Negotiations to settle the action were still in motion when, according to a 14 Dec 1955 DV news item, Warner Bros., which had registered the title with the MPAA Title Registration Bureau, became connected to the property. Logan had recently signed a non-exclusive producer-director deal, which called for four films in six years, with Warner Bros. A 19 Dec 1955 HR news item, which reported that M-G-M and Fox dropped their claims, accurately predicted that Logan would direct and that Goetz would produce the film for Warner Bros. release.
       The song “Sayonara Goodbye,” according to Sep 1957 NYT and Mar 1958 HCN articles, was written by Berlin when the property was being considered as a Broadway musical. The articles state that rights to the song were sold to Goetz for one dollar. According to an Oct 1957 HR news item, sheet music for the song was selling at a rate of one thousand copies a day. The song was recorded by several artists, among them, the Ames Brothers.
       Paul Osborn, who, according to a Mar 1958 HCN article (that reported his first name as “John”) was already working on the book for the musical and was signed to do the screenplay. In a Mar 1957 Var article, Logan mentioned that Truman Capote read the script and “made a few suggestions,” although his input was minimal. According to the Mar 1958 HCN article, actor Marlon Brando requested that the ending of Michener’s novel, in which “Gruver” and “Hana-Ogi” do not end up together, be changed to a happy ending. A modern source reported that it was Brando’s idea to make Gruver a Southerner, which he was not in the original novel.
       Brando also, according to the HCN article, requested that a Japanese actress fill the lead role. In the article, Goetz reported that they had difficulty finding a Japanese actress who could master the English language in time for the production and that they were “seriously thinking of [casting] Audrey Hepburn or Jennifer Jones.” In a Mar 1957 Var article Logan said that Hepburn read the script several times, but refused the role because she was “terrified of…acting and thinking like an Oriental.” Miiko Taka, who was cast, was a Los Angeles-born Nisei and, at that time a non-professional and, according to Logan, “the biggest chance we took.”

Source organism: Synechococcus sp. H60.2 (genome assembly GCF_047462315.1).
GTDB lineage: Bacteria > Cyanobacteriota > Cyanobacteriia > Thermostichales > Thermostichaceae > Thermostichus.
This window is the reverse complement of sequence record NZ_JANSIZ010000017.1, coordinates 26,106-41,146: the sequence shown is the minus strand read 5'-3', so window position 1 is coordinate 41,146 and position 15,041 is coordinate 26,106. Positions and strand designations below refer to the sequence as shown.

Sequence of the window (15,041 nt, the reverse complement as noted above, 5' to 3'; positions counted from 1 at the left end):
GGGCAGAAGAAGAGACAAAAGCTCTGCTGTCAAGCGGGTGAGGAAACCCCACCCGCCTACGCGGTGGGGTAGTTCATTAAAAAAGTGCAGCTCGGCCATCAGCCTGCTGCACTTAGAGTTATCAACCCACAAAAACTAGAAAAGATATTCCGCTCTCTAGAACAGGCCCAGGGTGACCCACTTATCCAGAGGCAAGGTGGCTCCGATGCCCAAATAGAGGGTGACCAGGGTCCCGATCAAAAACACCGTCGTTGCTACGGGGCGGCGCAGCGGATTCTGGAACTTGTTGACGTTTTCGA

According to the Mar 1957 Var article, the Air Force objected to "two inaccuracies in [the] script,” that the character “Joe Kelly” called Gruver by the nickname “Ace” early in the film, which would not have been correct protocol, and that there was never, as written in Michener’s book, “a definite order shipping men who had married Japanese girls back to the States.” The article also quoted Logan as stating that real Japanese women employed in a “Girls’ Opera,” as was Hana-Ogi, objected to Michener’s portrayal of them, when the novel was first translated into Japanese, as they felt “blackened” by the “story of one of their members living out of wedlock with a U.S. military officer. Their slogan [was] purity, beauty and art.”
       According to studio production notes, the puppet drama in the film, called “Shinju Ten-no Amijima” or “The Love Suicides at Amijima,” was performed by the Bunraku Mitsuwa Troupe. Although their appearance in the film has not been confirmed, contemporary HR news items add the following actors to the cast: Warren Robertson, Steve McGrover, Mrs. Shiguki Nitta and Peggie and Laddie Reday. Sayonara marked the film debut of William Wellman, Jr., the son of the famed director who played a Stars and Stripes reporter. Although another film in which he appeared, Lafayette Escadrille (see above) was produced earlier, Sayonara was released first. Studio production notes and a 14 Mar 1957 HR news item reported that actress Patricia Owens, who portrayed “Eileen,” had an appendectomy during filming.
       A studio cast list found in the production file for the film at the AMPAS Library indicates that several of the cameramen were borrowed from RKO. According to studio production notes, portions of the film were shot in Tokyo, Isaka, Hami Airbase, Takamatsu Island and Kyoto in Japan. A Mar 1957 HR reported that the jet plane sequences were shot at Lockheed Airport in Burbank, CA.
       According to Nov and Dec 1957 HR news items, Sayonara ’s Los Angeles preview was held at the Warner Bros. Burbank studio, making it the first time the studio previewed a film on their lot. Portions of the event were broadcast on Art Linkletter’s House Party , Truth or Consequences and It Could Be You television shows.
       Sayonara won Academy Awards for Best Art Direction-Set Decoration and Best Sound Recording. Red Buttons, performing in his first dramatic role, and Miyoshi Umeki, a Japanese nightclub singer who marked her American film debut, won Academy Awards for Best Supporting Actor and Actress, respectively, for their portrayals of “Joe Kelly” and “Katsumi.” The film was also nominated for Best Picture (losing to The Bridge on the River Kwai ), Best Film Editing and Best Cinematography. Brando was nominated for Best Actor and Logan for Best Director, but they lost to Alec Guinness and David Lean, respectively, both of whom were in The Bridge on the River Kwai . More Less

BIBLIOGRAPHIC SOURCES